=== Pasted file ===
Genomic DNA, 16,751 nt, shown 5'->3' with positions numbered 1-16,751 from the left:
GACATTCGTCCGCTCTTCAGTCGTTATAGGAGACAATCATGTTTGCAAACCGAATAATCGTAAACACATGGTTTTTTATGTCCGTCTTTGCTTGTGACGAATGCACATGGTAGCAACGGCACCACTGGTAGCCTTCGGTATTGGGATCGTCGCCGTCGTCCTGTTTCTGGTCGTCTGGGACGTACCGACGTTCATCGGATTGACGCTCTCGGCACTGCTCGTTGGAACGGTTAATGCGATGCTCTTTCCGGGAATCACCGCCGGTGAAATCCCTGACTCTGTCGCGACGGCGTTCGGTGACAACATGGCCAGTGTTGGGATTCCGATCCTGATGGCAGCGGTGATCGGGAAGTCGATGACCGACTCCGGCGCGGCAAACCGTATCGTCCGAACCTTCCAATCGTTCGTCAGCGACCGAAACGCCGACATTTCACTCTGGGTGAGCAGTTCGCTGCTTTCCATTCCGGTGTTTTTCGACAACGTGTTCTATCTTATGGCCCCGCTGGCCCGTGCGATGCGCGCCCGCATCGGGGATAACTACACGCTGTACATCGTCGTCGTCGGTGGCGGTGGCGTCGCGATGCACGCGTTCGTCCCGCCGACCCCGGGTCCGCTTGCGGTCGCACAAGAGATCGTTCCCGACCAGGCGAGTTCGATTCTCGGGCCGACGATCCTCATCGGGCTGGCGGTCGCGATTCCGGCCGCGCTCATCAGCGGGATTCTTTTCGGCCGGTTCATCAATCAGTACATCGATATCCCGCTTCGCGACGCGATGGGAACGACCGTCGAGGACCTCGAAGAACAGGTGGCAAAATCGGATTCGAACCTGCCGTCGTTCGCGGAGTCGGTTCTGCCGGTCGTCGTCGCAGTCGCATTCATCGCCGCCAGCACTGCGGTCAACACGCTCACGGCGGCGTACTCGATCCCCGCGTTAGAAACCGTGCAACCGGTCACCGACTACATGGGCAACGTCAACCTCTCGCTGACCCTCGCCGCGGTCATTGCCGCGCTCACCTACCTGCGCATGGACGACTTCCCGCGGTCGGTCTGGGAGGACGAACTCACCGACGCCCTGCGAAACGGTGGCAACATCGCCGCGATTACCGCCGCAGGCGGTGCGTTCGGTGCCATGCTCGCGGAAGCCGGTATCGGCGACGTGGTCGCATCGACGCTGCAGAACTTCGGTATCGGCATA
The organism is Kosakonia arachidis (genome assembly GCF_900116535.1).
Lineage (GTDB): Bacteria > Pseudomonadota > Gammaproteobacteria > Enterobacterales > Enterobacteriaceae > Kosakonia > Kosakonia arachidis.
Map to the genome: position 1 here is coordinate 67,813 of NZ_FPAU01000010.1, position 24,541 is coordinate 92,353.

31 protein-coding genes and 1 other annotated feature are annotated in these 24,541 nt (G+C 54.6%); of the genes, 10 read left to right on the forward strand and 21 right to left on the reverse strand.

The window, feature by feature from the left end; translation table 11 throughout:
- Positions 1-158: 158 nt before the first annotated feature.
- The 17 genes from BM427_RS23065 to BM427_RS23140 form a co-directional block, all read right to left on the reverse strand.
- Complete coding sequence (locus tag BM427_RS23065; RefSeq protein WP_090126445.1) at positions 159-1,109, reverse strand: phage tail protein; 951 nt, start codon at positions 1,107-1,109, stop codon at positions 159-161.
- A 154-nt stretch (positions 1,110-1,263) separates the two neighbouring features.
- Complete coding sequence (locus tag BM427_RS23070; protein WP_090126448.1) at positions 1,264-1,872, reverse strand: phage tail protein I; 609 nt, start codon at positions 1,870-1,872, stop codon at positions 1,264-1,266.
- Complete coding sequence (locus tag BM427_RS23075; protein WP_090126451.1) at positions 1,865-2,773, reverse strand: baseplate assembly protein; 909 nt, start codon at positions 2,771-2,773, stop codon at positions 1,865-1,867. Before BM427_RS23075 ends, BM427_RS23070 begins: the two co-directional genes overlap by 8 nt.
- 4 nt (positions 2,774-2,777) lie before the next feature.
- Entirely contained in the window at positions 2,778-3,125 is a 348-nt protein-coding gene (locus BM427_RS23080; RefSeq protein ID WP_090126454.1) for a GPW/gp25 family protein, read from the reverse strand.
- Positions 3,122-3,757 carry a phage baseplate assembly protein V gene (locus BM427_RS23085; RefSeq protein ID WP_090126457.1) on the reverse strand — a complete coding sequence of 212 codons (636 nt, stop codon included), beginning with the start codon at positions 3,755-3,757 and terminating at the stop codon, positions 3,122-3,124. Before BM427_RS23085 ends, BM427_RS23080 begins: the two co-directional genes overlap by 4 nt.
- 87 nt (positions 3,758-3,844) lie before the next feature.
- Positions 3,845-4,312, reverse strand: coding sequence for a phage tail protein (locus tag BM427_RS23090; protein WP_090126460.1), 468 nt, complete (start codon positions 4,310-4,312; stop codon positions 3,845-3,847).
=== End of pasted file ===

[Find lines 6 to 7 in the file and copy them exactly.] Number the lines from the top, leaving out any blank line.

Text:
31 protein-coding genes and 1 other annotated feature are annotated in these 24,541 nt (G+C 54.6%); of the genes, 10 read left to right on the forward strand and 21 right to left on the reverse strand.

The window, feature by feature from the left end; translation table 11 throughout: